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10 Ideas for Physical Activity & Exercise for Seniors with Dementia

Keeping active can improve the well-being of seniors with dementia.

Exercise is a great, drug free way to elevate moods and reduce the difficult behaviors that can arise in people with dementia like agitation, sundowning, disrupted sleep, and more.

It is important to locate physical activities that are pleasurable and safe for the persons capacity level.

Staying active can enhance sleep, strength, flexibility, and circulation. Exercising is additionally a great way to reduce fall risk and can reduce pain. Plus, it’s a fantastic way to boost mood and self-esteem.

We explain how to encourage persons with dementia to stay active and share 10 great exercising ideas for all different levels of mobility.

How to motivate someone with dementia to exercise

Encouraging persons with dementia to do some physical activity may often be difficult, specifically if they haven’t exercised commonly in the past.

It can benefit if not referred to as exercise, but as just a regular everyday task in their day to day routine or as an exciting past time event like a disco party.

Another thing to consider is that persons with dementia have difficulty beginning activities on their own and remember sequences. So its recommended to exercise with your elderly adult. This way, you can show the movements and keep the pace to a minimum and assist when required. Being in a position to copy your movement can make it a stress free and more pleasurable activity for your senior in care.

Assisting them in a workout may feel like yet another thing to pack into your busy day, but it’s an excellent way to minimize challenging behaviors and reduce sundowning symptoms – plus it gets you exercising too! 

10 physical activities for seniors with dementia

1. Walking – one of the most pleasant ways to get the body moving (and it doesn’t cost a thing!). Whether it’s around the house or outside for some sunshine and fresh air, any amount of time spent walking is going to benefit blood flow for healthy body and mind. Incorporate it into daily routines like walking the dog or a walk to the grocery store.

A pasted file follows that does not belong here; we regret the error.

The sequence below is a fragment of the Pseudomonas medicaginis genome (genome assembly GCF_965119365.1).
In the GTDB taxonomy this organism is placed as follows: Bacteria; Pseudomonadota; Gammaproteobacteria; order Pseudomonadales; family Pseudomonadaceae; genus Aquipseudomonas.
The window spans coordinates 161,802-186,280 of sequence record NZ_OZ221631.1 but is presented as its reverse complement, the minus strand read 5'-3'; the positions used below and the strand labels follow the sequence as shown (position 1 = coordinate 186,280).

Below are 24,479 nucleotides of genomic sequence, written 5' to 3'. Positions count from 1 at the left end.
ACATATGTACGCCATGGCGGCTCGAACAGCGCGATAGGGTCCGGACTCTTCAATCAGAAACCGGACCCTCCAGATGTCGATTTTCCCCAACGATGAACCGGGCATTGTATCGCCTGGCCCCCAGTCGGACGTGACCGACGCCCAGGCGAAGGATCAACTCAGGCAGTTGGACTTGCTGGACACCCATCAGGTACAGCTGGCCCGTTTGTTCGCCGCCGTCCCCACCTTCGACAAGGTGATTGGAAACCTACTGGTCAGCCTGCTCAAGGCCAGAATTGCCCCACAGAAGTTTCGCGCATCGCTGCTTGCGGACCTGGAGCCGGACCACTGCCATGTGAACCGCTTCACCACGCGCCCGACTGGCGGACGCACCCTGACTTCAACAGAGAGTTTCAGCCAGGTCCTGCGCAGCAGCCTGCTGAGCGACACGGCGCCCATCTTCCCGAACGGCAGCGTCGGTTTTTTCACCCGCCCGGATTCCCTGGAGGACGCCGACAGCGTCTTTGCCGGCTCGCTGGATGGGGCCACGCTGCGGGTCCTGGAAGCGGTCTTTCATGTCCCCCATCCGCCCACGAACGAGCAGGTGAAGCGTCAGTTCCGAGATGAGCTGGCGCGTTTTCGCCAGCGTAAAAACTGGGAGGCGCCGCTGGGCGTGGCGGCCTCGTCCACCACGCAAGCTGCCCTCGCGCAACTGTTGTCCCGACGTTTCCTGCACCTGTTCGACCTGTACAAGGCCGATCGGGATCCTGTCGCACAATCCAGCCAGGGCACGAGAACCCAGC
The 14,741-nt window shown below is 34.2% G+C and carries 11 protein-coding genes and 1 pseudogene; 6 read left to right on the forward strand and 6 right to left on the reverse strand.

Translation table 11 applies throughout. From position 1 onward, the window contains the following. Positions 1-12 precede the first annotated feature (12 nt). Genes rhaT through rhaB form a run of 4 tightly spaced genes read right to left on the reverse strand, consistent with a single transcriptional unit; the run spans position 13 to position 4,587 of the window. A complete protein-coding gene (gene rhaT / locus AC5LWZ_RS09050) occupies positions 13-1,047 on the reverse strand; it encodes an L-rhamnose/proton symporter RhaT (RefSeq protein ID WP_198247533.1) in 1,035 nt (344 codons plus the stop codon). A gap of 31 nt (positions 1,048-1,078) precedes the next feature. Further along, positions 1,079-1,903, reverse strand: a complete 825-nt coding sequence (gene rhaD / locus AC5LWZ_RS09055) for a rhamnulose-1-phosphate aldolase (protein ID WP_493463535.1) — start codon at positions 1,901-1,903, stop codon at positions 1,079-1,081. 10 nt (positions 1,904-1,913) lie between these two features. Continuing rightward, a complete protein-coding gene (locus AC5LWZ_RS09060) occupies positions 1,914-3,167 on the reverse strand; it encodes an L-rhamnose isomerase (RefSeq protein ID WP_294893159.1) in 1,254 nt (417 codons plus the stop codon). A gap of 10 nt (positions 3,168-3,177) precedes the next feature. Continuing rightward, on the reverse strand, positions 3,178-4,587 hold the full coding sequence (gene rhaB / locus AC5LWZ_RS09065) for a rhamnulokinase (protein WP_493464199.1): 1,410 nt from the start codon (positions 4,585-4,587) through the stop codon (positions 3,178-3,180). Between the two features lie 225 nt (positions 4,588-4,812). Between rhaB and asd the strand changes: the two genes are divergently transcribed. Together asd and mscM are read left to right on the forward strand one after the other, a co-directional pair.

2. Sitting and standing exercise – helps to exercise the muscles needed for essential activities like using the toilet. Sitting on a chair with toes back beneath the knees and simply standing up off the chair and sitting back down for a repetition of about 10 times consecutively everyday is a great way to strengthen muscles. Depending on the level of mobility, aids like a walker or handrail may be needed, safety is number 1. 
3. Simple stretching while laying on the bed – move different parts of the body and stretch stiff muscles, this can be done assisted or independently.
4. Chair stretches – Here is a great Head to Toe seated chair exercise for Seniors that focuses on maintaining and improving range of motion. Doing this exercise regularly can improve strength, flexibility, and blood circulation. They’re are also an effective way to reduce fall risk and can help reduce pain.
5. Gardening – Simple activities in the garden like raking leaves, sweeping and pulling up weeds are great ways to keep the body active and it also gives a sense of accomplishment. 
6. Household duties – basic chores like folding laundry, dusting, light vacuuming, or washing the car can be great exercise for seniors. 
7. Tai Chi – A gentle exercise that helps seniors improve balance and prevent falls. It consists of making slow, graceful movements while breathing deeply. Here are some great Tai Chi movements shown in the video. 
8. Exercise class – some senior centers or similar organizations offer classes specifically for people with dementia.
9. Water exercise – consider going with your older adult to a local class at the YMCA or senior center.
10. Singing & Dancing – whether its seated or on your feet, moving, singing and clapping along to old favorite songs is a great way to get the body moving and promote a happy mood. Sing-along for Seniors is a useful tool for your group activity time. 
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About the Author
Debbie Davison
Debbie is the owner of Memory Lane Therapy and an experienced Activity coordinator for Aged care. Her passion is Music, Arts, Crafts and making people Laugh and Smile.

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